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Tipsheet

Re: Debate Scenarios

It strikes me that, at this point, there isn't much reason for McCain not to go ahead with the debate -- and there's not much political downside to his doing so.  The main point has been made: John McCain is willing to put the people's business before his campaign; Barack Obama, in contrast, seems to consider the work of negotiating legislation to address what his own supporter, Warren Buffett, has called an
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"economic Pearl Harbor" to be somehow "above [his] pay grade."

McCain surrogates, of course, should be pointing out that it's understandable Barack would want to go ahead: He's been "cramming" for the debate for three days in Clearwater, Florida, after all . . . and having to postpone might, for him, be a little like a high schooler not getting to take the SAT on the pre-assigned day.

Surrogates likewise can note that, having insisted that the foreign policy debate be scheduled for 9 pm on a Friday evening, Barack probably doesn't want to risk it being rescheduled for a "school night" when more Americans are likely to watch.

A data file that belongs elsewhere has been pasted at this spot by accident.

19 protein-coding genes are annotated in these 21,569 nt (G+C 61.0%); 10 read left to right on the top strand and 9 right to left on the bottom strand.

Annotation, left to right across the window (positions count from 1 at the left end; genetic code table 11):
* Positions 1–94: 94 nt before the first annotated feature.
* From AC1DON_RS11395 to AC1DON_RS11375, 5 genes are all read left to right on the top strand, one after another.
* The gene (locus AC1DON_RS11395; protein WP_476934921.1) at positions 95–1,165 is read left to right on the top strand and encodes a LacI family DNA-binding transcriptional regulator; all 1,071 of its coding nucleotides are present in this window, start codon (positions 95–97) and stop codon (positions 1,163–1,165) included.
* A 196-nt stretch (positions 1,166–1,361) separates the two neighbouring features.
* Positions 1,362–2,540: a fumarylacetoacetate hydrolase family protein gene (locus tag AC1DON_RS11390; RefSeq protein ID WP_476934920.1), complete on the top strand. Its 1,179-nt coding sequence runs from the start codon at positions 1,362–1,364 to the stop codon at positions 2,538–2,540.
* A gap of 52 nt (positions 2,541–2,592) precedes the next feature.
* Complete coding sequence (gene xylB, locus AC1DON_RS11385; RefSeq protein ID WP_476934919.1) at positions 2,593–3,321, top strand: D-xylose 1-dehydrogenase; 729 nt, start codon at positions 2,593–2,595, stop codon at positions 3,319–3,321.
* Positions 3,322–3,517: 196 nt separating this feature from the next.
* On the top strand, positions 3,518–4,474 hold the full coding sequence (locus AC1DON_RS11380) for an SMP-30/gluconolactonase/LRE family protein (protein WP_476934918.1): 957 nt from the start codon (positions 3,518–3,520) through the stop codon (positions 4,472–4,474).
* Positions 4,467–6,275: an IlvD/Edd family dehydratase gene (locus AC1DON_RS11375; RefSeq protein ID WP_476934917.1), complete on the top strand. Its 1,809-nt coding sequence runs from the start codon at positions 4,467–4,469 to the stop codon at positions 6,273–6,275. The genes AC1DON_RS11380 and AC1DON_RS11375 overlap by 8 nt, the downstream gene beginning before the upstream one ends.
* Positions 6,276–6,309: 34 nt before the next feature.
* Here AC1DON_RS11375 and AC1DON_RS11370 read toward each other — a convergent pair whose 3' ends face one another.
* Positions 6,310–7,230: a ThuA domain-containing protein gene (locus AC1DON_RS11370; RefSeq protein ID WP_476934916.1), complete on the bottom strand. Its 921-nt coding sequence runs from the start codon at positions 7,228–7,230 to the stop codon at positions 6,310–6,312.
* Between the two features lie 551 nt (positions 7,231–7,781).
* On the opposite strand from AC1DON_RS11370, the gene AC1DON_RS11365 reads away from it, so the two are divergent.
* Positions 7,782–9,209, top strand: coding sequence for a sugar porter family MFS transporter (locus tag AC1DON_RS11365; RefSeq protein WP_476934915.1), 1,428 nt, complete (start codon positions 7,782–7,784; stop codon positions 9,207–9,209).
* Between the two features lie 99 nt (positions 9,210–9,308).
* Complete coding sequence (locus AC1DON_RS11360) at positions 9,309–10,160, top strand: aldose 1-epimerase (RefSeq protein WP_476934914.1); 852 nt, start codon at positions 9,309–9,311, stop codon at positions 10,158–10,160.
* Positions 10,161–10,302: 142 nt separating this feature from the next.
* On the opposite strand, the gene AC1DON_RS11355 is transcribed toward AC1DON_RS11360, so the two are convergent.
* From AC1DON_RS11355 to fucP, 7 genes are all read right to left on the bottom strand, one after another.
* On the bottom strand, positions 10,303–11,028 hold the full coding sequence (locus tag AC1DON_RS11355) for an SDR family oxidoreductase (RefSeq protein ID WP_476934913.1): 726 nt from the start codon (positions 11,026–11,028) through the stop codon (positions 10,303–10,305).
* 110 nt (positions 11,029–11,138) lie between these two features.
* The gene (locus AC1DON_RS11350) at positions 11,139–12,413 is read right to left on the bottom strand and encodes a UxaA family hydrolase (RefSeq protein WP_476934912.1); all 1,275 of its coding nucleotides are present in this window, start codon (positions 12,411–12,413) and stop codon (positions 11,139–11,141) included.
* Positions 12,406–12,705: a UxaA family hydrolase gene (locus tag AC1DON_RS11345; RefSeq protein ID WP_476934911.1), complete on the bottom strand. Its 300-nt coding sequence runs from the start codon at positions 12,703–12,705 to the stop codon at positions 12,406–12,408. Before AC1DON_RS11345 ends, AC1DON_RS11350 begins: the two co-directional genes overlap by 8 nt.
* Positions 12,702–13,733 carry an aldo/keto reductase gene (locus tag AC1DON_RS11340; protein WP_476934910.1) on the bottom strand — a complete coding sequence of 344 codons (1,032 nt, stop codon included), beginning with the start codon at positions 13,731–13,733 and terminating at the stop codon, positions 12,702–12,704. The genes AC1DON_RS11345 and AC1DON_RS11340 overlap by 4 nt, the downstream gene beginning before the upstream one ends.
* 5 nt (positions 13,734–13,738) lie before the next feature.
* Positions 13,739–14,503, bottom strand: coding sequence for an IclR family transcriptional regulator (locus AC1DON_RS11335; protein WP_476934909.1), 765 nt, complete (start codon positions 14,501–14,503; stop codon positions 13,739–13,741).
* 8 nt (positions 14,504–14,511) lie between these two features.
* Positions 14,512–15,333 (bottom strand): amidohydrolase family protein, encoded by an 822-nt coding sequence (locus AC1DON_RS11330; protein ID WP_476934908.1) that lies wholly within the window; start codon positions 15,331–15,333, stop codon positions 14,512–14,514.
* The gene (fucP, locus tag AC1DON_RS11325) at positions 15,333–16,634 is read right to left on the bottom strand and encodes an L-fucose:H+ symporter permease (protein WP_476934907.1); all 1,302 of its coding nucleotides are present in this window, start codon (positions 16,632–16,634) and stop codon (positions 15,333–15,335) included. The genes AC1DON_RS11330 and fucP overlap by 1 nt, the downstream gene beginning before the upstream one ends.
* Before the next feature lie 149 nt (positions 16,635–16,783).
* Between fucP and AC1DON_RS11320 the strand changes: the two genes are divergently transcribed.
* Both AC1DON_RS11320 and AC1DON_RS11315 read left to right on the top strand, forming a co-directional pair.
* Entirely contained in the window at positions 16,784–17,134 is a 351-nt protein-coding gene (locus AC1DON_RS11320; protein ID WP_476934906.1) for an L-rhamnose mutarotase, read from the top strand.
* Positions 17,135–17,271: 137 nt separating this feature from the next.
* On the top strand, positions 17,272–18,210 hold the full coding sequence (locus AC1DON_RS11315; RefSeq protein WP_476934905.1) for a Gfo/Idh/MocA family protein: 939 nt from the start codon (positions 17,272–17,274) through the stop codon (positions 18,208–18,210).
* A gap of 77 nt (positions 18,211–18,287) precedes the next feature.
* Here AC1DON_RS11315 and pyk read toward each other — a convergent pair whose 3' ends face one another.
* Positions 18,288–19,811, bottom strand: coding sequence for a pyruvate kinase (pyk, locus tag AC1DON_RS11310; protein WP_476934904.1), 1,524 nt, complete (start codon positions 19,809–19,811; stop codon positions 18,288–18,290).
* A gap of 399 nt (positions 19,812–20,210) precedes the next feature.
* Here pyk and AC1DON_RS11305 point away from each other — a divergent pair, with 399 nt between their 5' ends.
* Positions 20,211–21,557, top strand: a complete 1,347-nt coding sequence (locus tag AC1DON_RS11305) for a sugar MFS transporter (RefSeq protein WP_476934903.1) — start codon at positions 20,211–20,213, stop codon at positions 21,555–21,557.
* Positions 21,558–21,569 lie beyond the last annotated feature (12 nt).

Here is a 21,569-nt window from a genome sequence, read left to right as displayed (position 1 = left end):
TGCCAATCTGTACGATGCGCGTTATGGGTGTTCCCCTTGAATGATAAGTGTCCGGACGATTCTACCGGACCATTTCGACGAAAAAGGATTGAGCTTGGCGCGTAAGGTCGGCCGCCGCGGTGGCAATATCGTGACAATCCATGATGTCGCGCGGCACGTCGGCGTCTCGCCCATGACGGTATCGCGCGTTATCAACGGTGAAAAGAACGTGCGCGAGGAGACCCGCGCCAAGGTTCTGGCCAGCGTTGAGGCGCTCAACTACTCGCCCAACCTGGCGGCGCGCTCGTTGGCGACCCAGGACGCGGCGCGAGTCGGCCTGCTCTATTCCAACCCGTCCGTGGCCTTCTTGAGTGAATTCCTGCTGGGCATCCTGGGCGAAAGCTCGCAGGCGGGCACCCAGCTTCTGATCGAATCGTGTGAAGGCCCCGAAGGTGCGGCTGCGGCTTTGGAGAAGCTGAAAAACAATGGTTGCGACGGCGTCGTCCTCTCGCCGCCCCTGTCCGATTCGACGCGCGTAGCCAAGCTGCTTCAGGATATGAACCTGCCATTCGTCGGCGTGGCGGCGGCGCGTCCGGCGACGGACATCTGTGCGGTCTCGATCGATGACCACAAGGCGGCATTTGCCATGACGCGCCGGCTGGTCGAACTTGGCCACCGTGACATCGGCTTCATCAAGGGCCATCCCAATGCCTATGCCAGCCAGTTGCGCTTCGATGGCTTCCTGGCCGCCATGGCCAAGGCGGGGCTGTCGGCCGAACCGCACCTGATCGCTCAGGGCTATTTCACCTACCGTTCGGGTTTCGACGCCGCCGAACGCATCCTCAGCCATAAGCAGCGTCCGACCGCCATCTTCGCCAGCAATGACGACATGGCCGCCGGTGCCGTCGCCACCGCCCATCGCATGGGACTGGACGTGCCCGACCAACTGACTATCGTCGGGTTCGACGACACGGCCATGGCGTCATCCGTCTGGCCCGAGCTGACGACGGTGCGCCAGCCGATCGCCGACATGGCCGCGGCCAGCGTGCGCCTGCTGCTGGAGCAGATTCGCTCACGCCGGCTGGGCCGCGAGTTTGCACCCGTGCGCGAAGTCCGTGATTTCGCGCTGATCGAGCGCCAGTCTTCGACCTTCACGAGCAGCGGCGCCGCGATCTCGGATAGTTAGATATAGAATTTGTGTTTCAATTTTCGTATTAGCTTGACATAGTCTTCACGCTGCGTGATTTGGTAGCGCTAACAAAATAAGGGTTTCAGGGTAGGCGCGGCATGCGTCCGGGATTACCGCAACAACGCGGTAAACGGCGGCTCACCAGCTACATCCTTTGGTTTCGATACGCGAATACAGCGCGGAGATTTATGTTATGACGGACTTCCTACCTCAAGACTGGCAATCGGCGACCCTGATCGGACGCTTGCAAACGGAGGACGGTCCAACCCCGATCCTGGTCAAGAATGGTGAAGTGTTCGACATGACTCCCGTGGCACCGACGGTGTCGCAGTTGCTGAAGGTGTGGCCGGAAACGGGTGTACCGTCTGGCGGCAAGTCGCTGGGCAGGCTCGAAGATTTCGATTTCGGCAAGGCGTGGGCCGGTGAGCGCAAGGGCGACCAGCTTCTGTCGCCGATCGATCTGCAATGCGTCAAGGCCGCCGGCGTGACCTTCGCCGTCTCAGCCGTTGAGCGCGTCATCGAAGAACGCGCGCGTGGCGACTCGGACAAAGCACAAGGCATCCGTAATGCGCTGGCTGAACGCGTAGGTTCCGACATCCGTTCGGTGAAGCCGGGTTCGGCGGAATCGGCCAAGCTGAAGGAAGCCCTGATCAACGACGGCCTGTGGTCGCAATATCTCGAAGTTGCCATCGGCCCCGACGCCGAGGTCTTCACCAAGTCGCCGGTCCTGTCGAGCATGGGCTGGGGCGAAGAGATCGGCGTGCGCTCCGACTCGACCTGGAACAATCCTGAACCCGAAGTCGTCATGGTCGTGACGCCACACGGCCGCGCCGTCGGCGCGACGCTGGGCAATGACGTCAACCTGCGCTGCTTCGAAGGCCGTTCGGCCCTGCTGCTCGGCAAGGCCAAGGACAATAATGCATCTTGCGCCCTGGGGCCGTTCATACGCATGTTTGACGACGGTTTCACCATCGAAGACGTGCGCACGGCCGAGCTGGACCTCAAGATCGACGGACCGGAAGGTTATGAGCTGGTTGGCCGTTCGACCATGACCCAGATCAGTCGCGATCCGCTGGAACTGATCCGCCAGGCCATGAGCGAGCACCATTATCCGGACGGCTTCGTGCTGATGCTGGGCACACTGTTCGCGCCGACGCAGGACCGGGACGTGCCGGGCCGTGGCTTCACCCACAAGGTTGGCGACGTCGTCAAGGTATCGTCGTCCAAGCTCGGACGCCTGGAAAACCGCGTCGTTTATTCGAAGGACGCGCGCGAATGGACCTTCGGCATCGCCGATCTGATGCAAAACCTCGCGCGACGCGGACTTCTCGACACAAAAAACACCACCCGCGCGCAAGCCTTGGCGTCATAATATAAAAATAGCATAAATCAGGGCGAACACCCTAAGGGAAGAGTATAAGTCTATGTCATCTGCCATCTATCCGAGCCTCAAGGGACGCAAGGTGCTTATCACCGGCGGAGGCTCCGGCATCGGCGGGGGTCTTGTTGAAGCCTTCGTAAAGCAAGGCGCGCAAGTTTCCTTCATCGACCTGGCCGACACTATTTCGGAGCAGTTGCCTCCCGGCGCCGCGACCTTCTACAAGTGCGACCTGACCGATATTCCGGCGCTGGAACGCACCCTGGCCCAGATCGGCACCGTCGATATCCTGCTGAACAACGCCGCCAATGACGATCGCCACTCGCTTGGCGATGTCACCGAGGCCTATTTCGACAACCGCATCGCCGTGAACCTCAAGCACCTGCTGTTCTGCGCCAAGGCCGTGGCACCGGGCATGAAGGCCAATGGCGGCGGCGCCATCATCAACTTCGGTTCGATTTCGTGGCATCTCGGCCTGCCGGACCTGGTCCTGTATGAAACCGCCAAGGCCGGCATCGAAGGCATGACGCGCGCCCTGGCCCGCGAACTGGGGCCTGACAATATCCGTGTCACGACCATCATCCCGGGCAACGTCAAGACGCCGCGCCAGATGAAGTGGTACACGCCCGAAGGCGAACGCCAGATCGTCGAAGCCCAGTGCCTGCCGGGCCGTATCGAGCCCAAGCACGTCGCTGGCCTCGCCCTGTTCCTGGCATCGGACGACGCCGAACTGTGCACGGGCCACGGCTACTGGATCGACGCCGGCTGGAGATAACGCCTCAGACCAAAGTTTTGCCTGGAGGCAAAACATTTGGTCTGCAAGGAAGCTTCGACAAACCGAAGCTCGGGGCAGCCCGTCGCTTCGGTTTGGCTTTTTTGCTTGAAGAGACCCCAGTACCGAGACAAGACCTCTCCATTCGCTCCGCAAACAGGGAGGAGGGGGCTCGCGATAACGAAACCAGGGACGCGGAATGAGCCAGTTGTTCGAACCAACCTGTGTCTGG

And Senator McCain himself can commend Barack for taking debates so seriously, especially after having refused the McCain's offer to conduct a weekly series of townhall meetings.  McCain can also ask, if it's so important that "people hear from us right now" (as Barack put it), that Barack agree to a couple of townhalls of the kind he's heretofore rejected.
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The whole business about "presidents have to do more than one thing at one time" strikes me as silly.  That goes without saying.  What's actually important is to have a president who can set priorities.  And one for whom the #1 priority isn't always his own political advancement.

There are some leaders who see the economic equivalent of a burning building and run toward it to try to help.  There are others who see it and run away so that they can avoid danger to themselves.  We just saw once again  which is which in this race.

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